Ever wanted to visit the stunning island of Saint Lucia before? Deep in the Caribbean, you’ll find the city of Castries, which is in fact the capital – and it’s here where much of the administration goes down, too. Before visiting Saint Lucia or making any kind of break for the Caribbean, be sure to read our following fun facts on Castries to get you better acquainted.
1. Going off-grid?
Castries’ pattern, as a plot of land, is fairly unique. It’s built in the shape of a grid – and underneath is reclaimed land. Castries actually sits on top of a flood plain!
2. It’s a quarter and a city.
Castries is one of 11 different quarters in Saint Lucia – in fact, the quarter is the wider area, with Castries city sitting within the zone.
3. It’s been a part of the island scene since the 17th century.
Castries’ history dates all the way back to 1650. It’s during this time that Martinique’s then-governor, Jacques Dyel du Parquet, first bought Saint Lucia. It was once a French territory.
4. The name’s changed in the past, too!
Castries’ name at the time of its initiation was Carenage – this translates roughly to ‘safe anchorage’. This renaming occurred back in 1785 – and it’s said to be named after French colony minister Charles Eugene Gabriel de La Croix – he was known as the Marquis de Castries.
5. It’s a big hub for trade.
The main harbor into Castries sees lots of trade action from overseas. It’s here where the main cargo vessels will dock, and where visiting cruise ships and ferries also emerge at the edge of the island.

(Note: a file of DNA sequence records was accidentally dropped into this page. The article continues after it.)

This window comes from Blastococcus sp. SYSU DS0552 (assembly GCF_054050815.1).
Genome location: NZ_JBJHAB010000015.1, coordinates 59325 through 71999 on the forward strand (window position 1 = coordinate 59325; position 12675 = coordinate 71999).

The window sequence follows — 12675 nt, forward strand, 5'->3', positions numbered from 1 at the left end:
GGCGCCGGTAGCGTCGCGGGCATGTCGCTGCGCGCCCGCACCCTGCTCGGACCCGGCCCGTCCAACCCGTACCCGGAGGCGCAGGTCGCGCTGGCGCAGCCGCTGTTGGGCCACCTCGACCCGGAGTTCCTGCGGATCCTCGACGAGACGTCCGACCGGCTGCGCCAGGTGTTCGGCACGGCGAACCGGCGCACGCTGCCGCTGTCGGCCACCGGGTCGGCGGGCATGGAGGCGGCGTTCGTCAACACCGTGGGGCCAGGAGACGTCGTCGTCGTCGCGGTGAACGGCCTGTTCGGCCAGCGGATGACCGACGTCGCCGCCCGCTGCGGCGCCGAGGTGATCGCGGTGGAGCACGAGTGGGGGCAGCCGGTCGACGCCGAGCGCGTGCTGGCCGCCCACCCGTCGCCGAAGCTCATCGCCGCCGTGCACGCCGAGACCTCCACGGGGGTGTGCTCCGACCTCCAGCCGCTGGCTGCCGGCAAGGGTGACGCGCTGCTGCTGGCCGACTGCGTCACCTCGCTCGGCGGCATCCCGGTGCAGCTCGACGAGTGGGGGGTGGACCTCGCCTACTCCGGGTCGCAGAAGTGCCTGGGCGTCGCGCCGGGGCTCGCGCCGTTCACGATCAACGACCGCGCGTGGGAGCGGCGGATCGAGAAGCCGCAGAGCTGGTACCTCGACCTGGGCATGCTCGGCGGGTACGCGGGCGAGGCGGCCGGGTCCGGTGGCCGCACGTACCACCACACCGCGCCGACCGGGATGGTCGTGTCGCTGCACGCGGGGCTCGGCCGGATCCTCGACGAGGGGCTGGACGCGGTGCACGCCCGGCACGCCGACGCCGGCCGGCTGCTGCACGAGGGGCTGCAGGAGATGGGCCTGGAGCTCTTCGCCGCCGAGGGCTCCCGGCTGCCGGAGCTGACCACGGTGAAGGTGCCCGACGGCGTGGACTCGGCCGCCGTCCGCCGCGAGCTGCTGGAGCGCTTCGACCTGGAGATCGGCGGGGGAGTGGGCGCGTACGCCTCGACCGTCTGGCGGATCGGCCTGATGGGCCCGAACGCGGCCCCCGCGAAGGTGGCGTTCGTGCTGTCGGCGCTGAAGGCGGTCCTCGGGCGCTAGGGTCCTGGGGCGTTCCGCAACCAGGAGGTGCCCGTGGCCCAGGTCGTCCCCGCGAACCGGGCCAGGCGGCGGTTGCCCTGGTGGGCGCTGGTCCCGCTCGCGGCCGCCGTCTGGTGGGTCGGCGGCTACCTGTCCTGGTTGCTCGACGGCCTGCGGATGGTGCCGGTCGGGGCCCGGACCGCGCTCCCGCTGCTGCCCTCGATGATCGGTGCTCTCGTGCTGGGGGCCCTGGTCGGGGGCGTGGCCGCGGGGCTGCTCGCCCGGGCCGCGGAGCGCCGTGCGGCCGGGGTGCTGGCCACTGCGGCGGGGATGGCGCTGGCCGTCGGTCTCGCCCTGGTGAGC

6. Shop til you drop!
Did you know that there are also popular shopping experiences out here, too? For example, upon docking, take a look at La Place Carenage and Point Seraphine!
7. It has a fervent tourist following.
Castries is famous for its cruise ship intake, in fact – it’s said that more than 50,000 people visit the port city each year!
8. Coal trading was a big deal out here.
It was back in 1835 when British forces set up a wharf to help introduce coal trading into Castries. It wasn’t until 1841, six years later, when the wharf welcomed the RMS Solway.
Castries’ reputation as a coaling station first solidified back in 1900 – and this is largely thanks to the fact that the Royal Navy was able to dock there, conveniently!
9. Want to be ‘Nobel’? Head to Castries.
Castries is the birthplace of a handful of notable Nobel Prize winners. Derek Walcott, a playwright responsible for epic poetry, was born here – he worn the Nobel Prize for Literature back in 1992.
10. Go to market!
Castries is well-known and well-loved for its stunning marketplace, where people can buy fresh fruit and vegetables as well as local crafts – great for finding a few souvenirs to take home with you, then!
11. England’s Queen is St Lucia’s head.
Queen Elizabeth II is technically head of state for Castries and Saint Lucia at the time of writing. However, there’s a governor-general who takes control of her duties on the island itself.
12. Planes and boats have to wait for each other!
Weirdly, the George FL Charles Airport, serving Castries, can’t keep its runway open when cruise ships are sailing by!
FAQs about Castries?
What is Castries best known for?
As the capital of Saint Lucia, Castries is perhaps best known for being the trade and export center of the nation. However, it’s also well-loved for its interesting culture and architecture, a notable mix of British and French influence.
Is Castries safe to visit?
Castries does suffer from crime - meaning that visitors are advised to be wary while traveling here, and not to stay out after dark unless they can help it.
What do people speak in Castries?
The people of Castries mainly speak English - it’s the official language of Saint Lucia as a whole.
Do you know any fun facts about Castries? Share them in the comments below!